Cricket commentary has been an integral aspect of overall cricket watching (or listening) experience for me. Back in the days when live coverage of games was not a regular deal, I would wake up at 4 am to listen to test match commentary of Radio Pakistan for Pakistan’s tour of Australia. Half asleep, I would be helped by regular Munir Hussain quips of ‘Runs banein gey’ or Chishti Mujahid’s description of game which would actually create a picture in your mind. A normal Chishti Mujahid description would be something like ‘ In-comes Imran, crosses the umpire bowls to Boon, outside the off stump, Boon lets it go to keeper Salim Yousuf. Yousuf passes it on to Salim Malik in slip, who throws it to Miandad in Gully, from where it comes to Mansoor Akhtar in covers. Akhter sends it back to Imran who is going back to top of his bowling mark’.
Even while growing up, I remember cricket coverage from Australia in terms of its production quality was miles ahead from anywhere else. Be it the lure of night cricket, additional cameras or stump microphones, all regular features today but still unique in late 80s, it just all added up to the excitement of game. From an early age, I also realized that Channel Nine’s cricket commentary team was something very special. And no wonder perhaps due to that early influence, some of them have still remained as my favourite cricket commentators.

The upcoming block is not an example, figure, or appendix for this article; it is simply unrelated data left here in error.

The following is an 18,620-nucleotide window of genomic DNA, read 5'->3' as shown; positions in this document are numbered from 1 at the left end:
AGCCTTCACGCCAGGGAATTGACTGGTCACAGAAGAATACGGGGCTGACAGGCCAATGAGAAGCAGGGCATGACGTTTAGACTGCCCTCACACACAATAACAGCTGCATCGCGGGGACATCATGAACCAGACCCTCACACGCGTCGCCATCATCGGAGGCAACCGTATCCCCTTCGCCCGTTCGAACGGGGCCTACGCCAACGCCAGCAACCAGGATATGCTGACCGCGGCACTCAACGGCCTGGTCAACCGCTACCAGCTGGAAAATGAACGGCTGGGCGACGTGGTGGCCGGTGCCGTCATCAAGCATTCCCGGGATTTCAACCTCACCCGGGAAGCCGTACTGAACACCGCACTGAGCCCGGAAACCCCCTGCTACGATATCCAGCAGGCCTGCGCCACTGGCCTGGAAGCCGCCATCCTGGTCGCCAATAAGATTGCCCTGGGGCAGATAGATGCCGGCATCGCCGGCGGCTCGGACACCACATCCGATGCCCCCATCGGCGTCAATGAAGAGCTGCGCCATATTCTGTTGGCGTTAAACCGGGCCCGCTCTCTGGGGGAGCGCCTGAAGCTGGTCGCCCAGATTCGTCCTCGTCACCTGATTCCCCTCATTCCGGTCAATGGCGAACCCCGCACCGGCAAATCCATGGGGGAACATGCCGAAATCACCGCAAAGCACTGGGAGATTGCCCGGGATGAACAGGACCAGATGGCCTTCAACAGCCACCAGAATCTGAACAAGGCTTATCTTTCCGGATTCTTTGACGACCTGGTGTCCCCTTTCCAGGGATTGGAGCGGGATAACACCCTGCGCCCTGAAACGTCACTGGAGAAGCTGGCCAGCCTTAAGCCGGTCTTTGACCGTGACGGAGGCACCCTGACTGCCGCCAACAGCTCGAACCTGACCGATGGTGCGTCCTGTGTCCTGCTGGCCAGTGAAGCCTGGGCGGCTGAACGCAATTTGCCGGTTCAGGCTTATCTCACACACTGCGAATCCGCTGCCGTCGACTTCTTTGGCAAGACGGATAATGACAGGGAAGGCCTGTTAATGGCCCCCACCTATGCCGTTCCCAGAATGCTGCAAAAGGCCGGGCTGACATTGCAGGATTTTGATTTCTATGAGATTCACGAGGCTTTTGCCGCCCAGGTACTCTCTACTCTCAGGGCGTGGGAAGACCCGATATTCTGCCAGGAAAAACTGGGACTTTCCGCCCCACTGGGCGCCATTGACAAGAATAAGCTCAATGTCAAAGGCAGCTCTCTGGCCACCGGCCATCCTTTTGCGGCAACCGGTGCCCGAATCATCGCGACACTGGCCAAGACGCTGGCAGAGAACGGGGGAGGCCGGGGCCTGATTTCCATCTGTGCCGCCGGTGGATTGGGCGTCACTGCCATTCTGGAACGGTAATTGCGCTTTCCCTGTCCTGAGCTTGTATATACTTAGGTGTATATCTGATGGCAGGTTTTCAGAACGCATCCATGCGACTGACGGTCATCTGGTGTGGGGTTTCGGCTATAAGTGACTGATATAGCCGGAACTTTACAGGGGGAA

The clip above is from one of my favourite cricket matches. As much as I enjoy the match in re-run, I always enjoy the commentary even more. This was a classic case of two former cricket legends in commentary box (Bill Lawry and Mike Procter), supporting their respective team right to the end (cue: Bill Lawry reminds Procter after second boundary that Australia can still win) and the change of tone in Procter’s voice after the game ends. Also hard to believe Bill Lawry is in his 70s. He is master of hype when it comes to cricket commentary and surely adds his own touch to the game. ‘It’s all happening here’ and ‘It’s up in the air’ and ‘Got him – yesssss’ are some of his most used and famous phrases. I remember Harsha Bhogle once saying, Bill Lawry always gets best cricket scripts (close finish games).